Frustrated migrants moved miles from border, face long asylum waitlist

Frederick Owens
December 5, 2018

A second taller fence past a hill kept them from reaching California, creating an area heavily guarded by border patrols.

The caravan formed in Honduras and gathered thousands of Central American migrants as it made its way north toward the United States. The border crossing - which Tijuana residents use to reach jobs and shopping on the USA side and US tourists use to head south - was closed briefly last weekend after some migrants tried to rush across.

The migrants in Tijuana are part of several caravans that traveled through Mexico in an effort to enter the United States, citing issues such as widespread violence and dismal job prospects in their home countries.

Dozens of Central American migrants, frustrated by weeks of waiting in squalid camps, went over the 10-foot border fence at Tijuana last night, according to Reuters.

U.S. Customs and Border Protection released surveillance video showing what looks to be two migrant children being handed over from the Mexico side of the wall into Arizona.

The crossings started just before dusk when "three thin people" managed to "squeeze through the fence on the beach".

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Melanie Hernandez, a migrant at the new shelter, said the desperate situation created by the rain has "improved the humanitarian response" offered by Mexican and US non-governmental organizations, many of whom are offering clothes, medical care and some legal services.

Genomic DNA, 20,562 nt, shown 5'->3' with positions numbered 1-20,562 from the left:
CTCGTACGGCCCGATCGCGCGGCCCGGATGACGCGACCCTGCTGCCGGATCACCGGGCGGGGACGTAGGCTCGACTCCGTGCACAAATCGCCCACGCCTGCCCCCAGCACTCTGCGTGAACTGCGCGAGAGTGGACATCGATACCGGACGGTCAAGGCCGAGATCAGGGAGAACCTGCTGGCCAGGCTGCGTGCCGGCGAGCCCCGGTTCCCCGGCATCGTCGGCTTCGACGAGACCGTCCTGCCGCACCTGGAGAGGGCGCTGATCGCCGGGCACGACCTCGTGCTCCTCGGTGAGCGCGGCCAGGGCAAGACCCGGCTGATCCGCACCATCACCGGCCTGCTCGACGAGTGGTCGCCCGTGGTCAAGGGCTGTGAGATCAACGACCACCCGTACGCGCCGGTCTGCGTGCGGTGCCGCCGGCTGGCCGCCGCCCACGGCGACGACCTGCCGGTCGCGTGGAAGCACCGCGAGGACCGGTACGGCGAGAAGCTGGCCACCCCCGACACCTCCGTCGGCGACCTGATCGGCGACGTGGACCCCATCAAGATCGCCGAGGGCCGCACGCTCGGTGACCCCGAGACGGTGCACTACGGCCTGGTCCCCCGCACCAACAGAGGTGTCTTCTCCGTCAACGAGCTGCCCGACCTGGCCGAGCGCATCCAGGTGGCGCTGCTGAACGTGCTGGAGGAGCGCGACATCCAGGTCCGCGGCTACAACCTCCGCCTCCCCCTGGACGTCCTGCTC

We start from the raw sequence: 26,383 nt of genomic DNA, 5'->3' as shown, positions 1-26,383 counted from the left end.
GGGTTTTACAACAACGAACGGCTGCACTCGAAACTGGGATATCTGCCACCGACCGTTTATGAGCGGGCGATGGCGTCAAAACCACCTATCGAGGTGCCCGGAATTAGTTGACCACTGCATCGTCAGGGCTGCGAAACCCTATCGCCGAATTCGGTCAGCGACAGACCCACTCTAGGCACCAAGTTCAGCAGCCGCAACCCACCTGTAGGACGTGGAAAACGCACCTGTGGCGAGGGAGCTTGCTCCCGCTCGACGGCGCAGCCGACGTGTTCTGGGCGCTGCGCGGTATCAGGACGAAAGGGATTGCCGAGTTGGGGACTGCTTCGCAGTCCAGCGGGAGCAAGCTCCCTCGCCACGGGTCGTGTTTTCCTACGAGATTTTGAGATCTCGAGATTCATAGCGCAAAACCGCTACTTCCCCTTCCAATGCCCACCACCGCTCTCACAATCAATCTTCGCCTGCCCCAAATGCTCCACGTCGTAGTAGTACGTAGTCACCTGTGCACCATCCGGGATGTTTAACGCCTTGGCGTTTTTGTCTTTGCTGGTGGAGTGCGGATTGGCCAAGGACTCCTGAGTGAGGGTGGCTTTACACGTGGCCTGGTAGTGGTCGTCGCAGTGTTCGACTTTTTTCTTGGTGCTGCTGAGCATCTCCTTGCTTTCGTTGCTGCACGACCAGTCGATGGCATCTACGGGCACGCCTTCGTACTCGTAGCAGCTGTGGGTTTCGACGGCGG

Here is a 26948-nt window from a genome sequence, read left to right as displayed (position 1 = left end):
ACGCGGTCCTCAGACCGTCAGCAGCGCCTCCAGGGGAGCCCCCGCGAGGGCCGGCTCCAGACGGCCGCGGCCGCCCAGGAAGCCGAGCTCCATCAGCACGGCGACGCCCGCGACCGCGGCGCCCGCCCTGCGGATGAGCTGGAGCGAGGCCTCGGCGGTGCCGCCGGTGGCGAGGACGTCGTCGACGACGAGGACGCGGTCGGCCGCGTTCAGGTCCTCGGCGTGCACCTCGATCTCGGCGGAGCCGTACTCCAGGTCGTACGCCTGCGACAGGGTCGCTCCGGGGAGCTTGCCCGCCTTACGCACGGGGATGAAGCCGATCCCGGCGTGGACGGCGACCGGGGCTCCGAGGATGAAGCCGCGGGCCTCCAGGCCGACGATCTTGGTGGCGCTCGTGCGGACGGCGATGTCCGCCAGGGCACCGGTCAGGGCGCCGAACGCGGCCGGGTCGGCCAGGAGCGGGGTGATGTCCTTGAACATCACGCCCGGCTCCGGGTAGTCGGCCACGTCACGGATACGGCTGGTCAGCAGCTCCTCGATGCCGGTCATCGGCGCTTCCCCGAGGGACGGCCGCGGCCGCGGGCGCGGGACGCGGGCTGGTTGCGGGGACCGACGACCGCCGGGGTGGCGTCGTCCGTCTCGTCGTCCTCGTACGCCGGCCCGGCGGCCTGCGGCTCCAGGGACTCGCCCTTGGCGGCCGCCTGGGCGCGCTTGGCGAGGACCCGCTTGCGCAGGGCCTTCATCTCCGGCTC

Thousands of migrants have been waiting for a chance to apply for asylum.

One of the children "suffered a facial injury" and was treated on the scene. The woman said she would decide her family's next action "in a couple of days".

"We have a challenging and still potentially volatile situation in Tijuana". They turned around and waved to those still on the Mexican side. At least one mother with three children were among those who crossed over.

Applying for asylum at a border post can take months and with United States officials restricting the number of applicants to between 40 and 100 a day at El Chaparral port of entry in Tijuana, the migrants could be stuck for months or even years in the shelter. "It's a huge challenge that we need to work with Congress to address.We've got criminal organizations profiting off of vulnerable families, charging $5000-$7000 per person".

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